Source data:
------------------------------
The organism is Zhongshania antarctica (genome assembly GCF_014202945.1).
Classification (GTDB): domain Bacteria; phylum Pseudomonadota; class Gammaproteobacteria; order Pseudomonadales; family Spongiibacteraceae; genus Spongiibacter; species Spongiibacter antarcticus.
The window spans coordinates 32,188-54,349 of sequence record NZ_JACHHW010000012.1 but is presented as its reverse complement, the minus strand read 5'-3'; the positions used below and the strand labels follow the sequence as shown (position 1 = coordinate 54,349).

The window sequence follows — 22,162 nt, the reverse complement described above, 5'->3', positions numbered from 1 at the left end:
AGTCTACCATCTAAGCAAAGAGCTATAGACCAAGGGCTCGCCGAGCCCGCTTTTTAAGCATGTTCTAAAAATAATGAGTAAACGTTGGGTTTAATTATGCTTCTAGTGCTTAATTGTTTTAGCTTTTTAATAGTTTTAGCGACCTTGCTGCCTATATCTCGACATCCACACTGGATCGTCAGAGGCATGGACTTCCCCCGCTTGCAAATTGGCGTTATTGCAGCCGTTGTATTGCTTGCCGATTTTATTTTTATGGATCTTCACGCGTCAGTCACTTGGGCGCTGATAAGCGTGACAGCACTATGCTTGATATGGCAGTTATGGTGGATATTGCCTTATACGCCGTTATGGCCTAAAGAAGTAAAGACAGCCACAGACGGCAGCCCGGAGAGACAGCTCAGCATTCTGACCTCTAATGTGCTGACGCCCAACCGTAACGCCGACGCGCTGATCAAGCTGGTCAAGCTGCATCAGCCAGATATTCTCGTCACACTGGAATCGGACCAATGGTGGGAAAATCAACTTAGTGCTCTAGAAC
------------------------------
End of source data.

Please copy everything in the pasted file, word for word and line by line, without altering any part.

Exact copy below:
The organism is Zhongshania antarctica (genome assembly GCF_014202945.1).
Classification (GTDB): domain Bacteria; phylum Pseudomonadota; class Gammaproteobacteria; order Pseudomonadales; family Spongiibacteraceae; genus Spongiibacter; species Spongiibacter antarcticus.
The window spans coordinates 32,188-54,349 of sequence record NZ_JACHHW010000012.1 but is presented as its reverse complement, the minus strand read 5'-3'; the positions used below and the strand labels follow the sequence as shown (position 1 = coordinate 54,349).

The window sequence follows — 22,162 nt, the reverse complement described above, 5'->3', positions numbered from 1 at the left end:
AGTCTACCATCTAAGCAAAGAGCTATAGACCAAGGGCTCGCCGAGCCCGCTTTTTAAGCATGTTCTAAAAATAATGAGTAAACGTTGGGTTTAATTATGCTTCTAGTGCTTAATTGTTTTAGCTTTTTAATAGTTTTAGCGACCTTGCTGCCTATATCTCGACATCCACACTGGATCGTCAGAGGCATGGACTTCCCCCGCTTGCAAATTGGCGTTATTGCAGCCGTTGTATTGCTTGCCGATTTTATTTTTATGGATCTTCACGCGTCAGTCACTTGGGCGCTGATAAGCGTGACAGCACTATGCTTGATATGGCAGTTATGGTGGATATTGCCTTATACGCCGTTATGGCCTAAAGAAGTAAAGACAGCCACAGACGGCAGCCCGGAGAGACAGCTCAGCATTCTGACCTCTAATGTGCTGACGCCCAACCGTAACGCCGACGCGCTGATCAAGCTGGTCAAGCTGCATCAGCCAGATATTCTCGTCACACTGGAATCGGACCAATGGTGGGAAAATCAACTTAGTGCTCTAGAAC